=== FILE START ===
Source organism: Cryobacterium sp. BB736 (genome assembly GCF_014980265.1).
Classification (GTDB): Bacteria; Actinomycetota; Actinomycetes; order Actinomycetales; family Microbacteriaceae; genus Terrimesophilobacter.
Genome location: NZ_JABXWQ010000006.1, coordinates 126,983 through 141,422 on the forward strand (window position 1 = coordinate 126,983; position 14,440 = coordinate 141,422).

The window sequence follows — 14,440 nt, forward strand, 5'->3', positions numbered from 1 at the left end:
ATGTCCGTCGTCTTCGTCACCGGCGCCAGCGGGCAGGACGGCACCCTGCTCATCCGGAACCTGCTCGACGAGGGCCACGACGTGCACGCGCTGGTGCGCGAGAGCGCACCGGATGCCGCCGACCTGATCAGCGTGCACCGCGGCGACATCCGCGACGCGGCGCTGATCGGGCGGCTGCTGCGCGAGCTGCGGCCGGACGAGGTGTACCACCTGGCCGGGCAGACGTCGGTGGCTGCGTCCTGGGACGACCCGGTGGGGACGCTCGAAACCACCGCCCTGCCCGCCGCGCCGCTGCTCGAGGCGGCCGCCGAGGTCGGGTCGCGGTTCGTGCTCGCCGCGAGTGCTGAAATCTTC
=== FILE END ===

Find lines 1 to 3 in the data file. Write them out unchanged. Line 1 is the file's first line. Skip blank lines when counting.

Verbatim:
Source organism: Cryobacterium sp. BB736 (genome assembly GCF_014980265.1).
Classification (GTDB): Bacteria; Actinomycetota; Actinomycetes; order Actinomycetales; family Microbacteriaceae; genus Terrimesophilobacter.
Genome location: NZ_JABXWQ010000006.1, coordinates 126,983 through 141,422 on the forward strand (window position 1 = coordinate 126,983; position 14,440 = coordinate 141,422).